Many factors in printing and book-making encouraged textual fundamentalism. The creation of numbered chapters and verses by the sixteenth century made Bible verses much easier to locate, and encouraged the use of proof texts as knockdown arguments in religious debate. Later, we find the practice of printing Jesus’s words in red type, giving them an extra-weighty character, and rejecting criticism or selectivity.

Also from the seventeenth century, the creation of the portable or even pocket-sized Bible encouraged a simplistic Biblicism, the sense that spiritual truth could be localized within this specific textual object. The presence of this object was as much a leap forward from the Middle Ages as the appearance of the huge translated Bibles kept chained at church pulpits. Finally, the word really was in the hands (pockets) of the people.

Through history, the appearance of study Bibles and Bibles with commentaries has tended to change the content of the message, as readers see comments and marginal texts as part of the scripture itself. English governments disliked the Geneva Bible not because of the quality of its translation, but because of its subversive commentaries. Another example of this would be the Schofield Study Bible of the early twentieth century, with its presentation of prophecies and apocalyptic, which shaped interpretation of the Bible books themselves.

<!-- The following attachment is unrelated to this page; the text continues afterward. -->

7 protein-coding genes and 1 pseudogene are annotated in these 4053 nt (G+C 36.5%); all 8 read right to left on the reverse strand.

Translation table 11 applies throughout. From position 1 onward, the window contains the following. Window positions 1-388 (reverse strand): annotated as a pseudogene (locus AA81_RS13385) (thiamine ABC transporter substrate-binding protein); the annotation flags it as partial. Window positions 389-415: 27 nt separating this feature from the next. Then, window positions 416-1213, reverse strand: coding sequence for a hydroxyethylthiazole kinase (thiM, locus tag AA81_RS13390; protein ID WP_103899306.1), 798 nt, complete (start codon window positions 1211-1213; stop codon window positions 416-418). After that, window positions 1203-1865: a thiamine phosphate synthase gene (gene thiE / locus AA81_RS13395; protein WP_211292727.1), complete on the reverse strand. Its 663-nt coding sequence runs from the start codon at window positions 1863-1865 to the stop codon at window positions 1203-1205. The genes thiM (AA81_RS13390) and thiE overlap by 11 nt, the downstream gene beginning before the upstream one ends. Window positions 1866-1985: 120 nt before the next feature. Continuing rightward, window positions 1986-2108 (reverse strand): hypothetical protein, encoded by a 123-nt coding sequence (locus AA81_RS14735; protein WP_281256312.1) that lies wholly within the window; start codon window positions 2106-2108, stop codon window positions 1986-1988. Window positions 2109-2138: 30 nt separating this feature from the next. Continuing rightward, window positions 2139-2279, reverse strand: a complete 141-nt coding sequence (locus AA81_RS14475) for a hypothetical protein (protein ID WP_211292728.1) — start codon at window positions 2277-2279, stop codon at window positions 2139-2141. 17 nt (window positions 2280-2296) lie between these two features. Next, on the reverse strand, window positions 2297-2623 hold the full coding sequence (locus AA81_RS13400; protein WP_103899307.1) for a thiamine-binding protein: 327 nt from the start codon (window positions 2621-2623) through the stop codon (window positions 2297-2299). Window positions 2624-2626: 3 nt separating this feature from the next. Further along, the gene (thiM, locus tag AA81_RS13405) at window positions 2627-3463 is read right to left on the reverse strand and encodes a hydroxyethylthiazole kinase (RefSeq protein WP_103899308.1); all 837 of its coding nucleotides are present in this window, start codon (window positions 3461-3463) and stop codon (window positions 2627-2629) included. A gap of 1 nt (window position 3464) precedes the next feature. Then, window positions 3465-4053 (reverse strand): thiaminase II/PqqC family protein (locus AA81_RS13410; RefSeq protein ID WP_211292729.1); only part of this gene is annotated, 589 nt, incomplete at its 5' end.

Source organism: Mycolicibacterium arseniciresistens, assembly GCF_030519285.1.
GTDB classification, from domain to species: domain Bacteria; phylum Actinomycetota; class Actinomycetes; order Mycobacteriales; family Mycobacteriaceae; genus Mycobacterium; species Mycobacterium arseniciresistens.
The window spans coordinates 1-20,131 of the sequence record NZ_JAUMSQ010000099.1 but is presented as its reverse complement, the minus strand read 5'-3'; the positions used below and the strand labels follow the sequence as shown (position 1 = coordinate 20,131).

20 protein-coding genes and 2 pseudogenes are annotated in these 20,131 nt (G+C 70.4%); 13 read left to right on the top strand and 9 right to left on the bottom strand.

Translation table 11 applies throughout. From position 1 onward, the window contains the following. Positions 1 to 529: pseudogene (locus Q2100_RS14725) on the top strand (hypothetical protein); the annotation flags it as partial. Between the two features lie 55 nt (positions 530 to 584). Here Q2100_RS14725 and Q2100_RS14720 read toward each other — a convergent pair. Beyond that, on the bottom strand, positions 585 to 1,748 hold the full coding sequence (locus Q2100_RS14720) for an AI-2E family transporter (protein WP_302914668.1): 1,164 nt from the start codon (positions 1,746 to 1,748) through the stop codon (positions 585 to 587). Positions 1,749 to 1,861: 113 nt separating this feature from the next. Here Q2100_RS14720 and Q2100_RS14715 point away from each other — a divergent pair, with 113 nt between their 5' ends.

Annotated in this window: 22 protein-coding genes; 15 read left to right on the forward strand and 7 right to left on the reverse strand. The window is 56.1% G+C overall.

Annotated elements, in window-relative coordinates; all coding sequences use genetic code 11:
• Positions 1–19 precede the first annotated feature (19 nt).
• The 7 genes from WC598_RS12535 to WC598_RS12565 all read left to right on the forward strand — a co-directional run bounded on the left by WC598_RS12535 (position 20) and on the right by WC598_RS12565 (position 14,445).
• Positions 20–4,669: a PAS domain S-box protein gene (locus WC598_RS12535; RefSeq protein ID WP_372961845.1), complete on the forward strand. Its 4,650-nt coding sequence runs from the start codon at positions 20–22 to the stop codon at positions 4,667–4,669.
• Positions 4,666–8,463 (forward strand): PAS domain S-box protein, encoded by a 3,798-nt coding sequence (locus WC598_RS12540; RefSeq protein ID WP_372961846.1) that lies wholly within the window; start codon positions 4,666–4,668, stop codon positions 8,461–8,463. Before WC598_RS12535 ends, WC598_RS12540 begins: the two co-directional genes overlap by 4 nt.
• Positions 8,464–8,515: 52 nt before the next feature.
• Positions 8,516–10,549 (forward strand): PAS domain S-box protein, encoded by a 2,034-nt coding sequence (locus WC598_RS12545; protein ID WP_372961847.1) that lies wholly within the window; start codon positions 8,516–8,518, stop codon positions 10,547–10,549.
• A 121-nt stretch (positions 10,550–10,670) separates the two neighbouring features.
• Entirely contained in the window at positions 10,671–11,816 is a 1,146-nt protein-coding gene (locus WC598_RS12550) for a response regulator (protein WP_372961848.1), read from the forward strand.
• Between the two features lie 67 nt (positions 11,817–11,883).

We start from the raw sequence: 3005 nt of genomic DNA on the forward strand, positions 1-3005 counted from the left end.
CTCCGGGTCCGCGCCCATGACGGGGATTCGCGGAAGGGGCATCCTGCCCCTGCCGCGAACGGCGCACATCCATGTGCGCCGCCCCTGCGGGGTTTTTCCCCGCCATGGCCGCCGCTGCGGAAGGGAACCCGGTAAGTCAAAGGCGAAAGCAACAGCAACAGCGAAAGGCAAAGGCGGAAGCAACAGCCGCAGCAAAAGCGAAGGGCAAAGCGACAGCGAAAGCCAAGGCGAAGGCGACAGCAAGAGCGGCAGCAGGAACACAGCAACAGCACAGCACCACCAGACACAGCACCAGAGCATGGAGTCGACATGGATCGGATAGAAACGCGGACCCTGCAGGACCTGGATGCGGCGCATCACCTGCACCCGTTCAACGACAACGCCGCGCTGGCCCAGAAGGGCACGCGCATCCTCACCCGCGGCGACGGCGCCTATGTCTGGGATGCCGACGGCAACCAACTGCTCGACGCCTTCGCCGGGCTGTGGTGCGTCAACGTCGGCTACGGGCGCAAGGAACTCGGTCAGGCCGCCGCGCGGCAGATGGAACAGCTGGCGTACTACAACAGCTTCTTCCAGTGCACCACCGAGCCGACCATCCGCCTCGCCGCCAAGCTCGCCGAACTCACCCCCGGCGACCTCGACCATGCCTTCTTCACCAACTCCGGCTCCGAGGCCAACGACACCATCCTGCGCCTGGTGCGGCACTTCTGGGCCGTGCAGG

And this was not just a matter of words. The use of visual images in certain books of the Bible—especially Revelation— encouraged a fascination with those apocalyptic portions of the Bible text, at the expense of more cerebral or moralistic sections, such as Wisdom literature.

Similar themes emerge in later centuries too, especially as other religions tried to find simple pocket versions that encapsulated their doctrines in pocket form, to compete with Christian missionaries. In the nineteenth century, this motive explains the rise of the Bhagavad Gita as the “essence of Hinduism.” Buddhist and Hindu lands both evolved parallels to the very potent example of the Gideon Bible. The Little Red Book of Chairman Mao was a direct response to the pocketable scriptures offered so abundantly by Christian missionaries.

Today’s new electronic media should have an impact on our notions of "ways of being religious" quite as substantial as the book and mass literacy did centuries ago, and in so doing, will also transform notions of authority and individual belief. But that is the subject of another post.

Philip Jenkinsis a Distinguished Professor of History at Baylor University and author of The Great and Holy War: How World War I Became a Religious Crusade.